You don’t have to be a baseball fan to know that tonight’s World Series game in Chicago’s Wrigley Field is historic. It’s the first such game to be played in the storied stadium since the “Curse of the Billy Goat” began.
Here’s the story: The Cubs were playing the Detroit Tigers in the 1945 World Series. Billy Goat Tavern owner Billy Sianis brought his pet goat to the game, but its odor offended nearby fans. When stadium officials asked Billy to leave, he famously declared, “Them Cubs, they ain’t gonna win no more.” And they haven’t.
For the next seventy-one years, the Cubs were the poster child for sports futility. No team in any sport has gone so long without playing for a championship. The Cubs last won the World Series in 1908; that year, there were only forty-six states in the United States. It’s been longer since the Cubs won the World Series than it was between their last championship and the presidency of John Adams.
All sorts of efforts have been made to break the Curse. A severed goat’s head was delivered to the team in 2013. A Greek Orthodox priest sprayed holy water around the Cubs dugout in 2008. A goat’s butchered head was hung from the statue of legendary Cubs broadcaster Harry Caray in 2009. All to no avail.
Enter Father Burke Masters.
Father Masters dreamed of playing major league baseball. He had a .315 career batting average in college, but he was not drafted by the pros. He began working as an administrator for a minor league team when God called him into the priesthood. He was ordained in 2002 and appointed to the Diocese of Joliet (a suburb of Chicago) in 2006.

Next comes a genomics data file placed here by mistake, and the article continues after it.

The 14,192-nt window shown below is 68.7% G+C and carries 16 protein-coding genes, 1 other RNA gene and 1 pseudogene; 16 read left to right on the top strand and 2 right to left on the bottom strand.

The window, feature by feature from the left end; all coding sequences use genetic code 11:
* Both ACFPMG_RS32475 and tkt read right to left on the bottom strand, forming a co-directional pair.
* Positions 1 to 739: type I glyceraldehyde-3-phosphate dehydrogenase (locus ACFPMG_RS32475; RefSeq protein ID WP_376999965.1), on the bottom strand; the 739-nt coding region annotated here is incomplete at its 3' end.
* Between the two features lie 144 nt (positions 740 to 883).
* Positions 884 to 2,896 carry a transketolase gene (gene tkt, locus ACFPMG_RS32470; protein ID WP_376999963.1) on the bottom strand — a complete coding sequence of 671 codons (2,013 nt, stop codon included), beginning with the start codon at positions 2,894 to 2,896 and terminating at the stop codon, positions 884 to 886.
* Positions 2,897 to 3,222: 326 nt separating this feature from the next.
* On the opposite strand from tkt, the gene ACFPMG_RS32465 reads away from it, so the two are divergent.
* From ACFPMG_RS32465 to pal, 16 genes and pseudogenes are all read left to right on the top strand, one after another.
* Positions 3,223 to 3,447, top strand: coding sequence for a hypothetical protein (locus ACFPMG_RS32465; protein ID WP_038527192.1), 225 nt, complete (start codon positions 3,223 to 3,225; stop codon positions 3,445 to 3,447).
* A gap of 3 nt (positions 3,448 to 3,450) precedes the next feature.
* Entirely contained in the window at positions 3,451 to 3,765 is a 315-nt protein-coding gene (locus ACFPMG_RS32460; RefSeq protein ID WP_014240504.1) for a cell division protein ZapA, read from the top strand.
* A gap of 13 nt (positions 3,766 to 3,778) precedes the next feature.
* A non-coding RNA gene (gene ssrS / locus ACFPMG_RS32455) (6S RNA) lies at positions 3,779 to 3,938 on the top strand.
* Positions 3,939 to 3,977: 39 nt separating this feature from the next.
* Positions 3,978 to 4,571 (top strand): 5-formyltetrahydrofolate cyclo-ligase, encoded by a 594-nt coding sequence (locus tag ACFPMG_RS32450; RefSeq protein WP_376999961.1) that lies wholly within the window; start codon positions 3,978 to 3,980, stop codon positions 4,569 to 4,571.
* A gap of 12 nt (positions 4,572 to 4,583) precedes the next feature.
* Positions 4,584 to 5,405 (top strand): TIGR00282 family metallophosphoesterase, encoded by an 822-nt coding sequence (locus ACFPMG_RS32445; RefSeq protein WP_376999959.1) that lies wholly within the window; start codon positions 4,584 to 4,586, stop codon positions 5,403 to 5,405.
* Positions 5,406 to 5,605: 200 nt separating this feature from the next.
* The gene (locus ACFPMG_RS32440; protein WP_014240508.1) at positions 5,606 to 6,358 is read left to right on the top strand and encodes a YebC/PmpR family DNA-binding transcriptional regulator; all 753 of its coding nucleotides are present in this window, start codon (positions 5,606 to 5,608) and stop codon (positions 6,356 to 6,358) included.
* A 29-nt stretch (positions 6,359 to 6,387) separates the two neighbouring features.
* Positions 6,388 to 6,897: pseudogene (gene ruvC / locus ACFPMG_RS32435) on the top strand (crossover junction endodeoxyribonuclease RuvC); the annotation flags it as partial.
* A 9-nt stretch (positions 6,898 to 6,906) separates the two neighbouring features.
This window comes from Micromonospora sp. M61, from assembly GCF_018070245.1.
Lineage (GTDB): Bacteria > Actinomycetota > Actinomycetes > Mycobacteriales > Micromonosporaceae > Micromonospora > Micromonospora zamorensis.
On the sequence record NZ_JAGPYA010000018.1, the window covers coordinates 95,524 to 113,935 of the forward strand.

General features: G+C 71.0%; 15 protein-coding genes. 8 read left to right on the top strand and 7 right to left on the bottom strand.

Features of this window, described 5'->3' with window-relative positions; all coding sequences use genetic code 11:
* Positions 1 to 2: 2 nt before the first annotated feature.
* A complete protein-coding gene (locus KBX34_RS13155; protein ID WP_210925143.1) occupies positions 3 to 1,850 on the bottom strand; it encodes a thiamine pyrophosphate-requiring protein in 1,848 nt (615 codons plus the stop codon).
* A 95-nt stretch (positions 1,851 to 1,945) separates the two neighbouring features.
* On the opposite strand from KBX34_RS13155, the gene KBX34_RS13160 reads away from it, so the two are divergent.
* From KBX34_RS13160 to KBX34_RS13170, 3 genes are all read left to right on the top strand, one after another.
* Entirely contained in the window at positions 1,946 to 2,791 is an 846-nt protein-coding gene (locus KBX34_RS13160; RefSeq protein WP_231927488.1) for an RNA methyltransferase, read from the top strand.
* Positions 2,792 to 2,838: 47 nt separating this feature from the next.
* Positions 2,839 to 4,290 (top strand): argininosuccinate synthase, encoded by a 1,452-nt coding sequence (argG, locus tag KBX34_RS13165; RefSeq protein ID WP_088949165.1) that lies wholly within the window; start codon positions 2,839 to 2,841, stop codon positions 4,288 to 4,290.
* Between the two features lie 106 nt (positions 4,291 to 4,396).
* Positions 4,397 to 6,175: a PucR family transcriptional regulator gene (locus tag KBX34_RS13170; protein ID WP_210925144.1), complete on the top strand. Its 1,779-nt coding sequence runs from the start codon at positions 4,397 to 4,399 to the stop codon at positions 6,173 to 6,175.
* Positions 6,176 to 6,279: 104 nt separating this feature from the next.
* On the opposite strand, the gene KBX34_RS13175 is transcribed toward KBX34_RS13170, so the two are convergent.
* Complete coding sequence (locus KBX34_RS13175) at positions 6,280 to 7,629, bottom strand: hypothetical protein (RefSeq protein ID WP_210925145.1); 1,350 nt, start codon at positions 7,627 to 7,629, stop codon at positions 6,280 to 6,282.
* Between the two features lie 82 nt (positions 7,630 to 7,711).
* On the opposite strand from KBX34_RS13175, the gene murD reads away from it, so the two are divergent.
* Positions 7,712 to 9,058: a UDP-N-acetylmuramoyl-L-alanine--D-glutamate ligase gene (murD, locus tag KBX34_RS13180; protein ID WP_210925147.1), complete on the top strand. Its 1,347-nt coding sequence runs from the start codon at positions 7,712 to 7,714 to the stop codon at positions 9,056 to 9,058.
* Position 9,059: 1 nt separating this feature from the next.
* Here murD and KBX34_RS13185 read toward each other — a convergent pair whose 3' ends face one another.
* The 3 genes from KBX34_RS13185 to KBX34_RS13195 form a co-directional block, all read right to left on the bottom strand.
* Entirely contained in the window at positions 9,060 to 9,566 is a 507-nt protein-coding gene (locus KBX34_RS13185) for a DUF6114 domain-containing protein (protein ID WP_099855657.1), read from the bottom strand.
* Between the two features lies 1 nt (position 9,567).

He also serves as Catholic chaplain for the Chicago Cubs. Father Masters celebrates Mass at Wrigley Field before each Cubs home game. He offers confessions and spiritual guidance to anyone who asks. Cubs manager Joe Maddon also lets him get in uniform and practice with the team.
During this year’s spring training, Father Masters said, “I was out on the field and there were tears in my eyes. It was as if God was telling me, ‘This was your dream’—I wanted to be a pro ballplayer—but he said, ‘You’re living my dream.’ Now I can do both. I can be a priest and be here in the Major Leagues at the same time. I’m humbled to my toes to be able to do this and give back what God has given me.”
In these days of vitriolic politics, WikiLeaks scandals, atrocities in Mosul, and earthquakes in Italy, we can use some good news. But while we wait for the curse of sin to be lifted from our fallen world (Romans 5:12), let’s do what we can to bring light to darkness and joy to pain.
Your dream is no match for God’s dream for you. Your greatest aspirations cannot begin to compare to your Father’s perfect will for your life (Romans 12:2). If Father Masters could do it all over, would he choose his plan or God’s?
Ask your Father to use your influence in our fallen culture for his greatest glory and your greatest good. Then follow where his Spirit leads you. Millions of years after tonight’s game is forgotten, your next act of obedience will resound in eternity.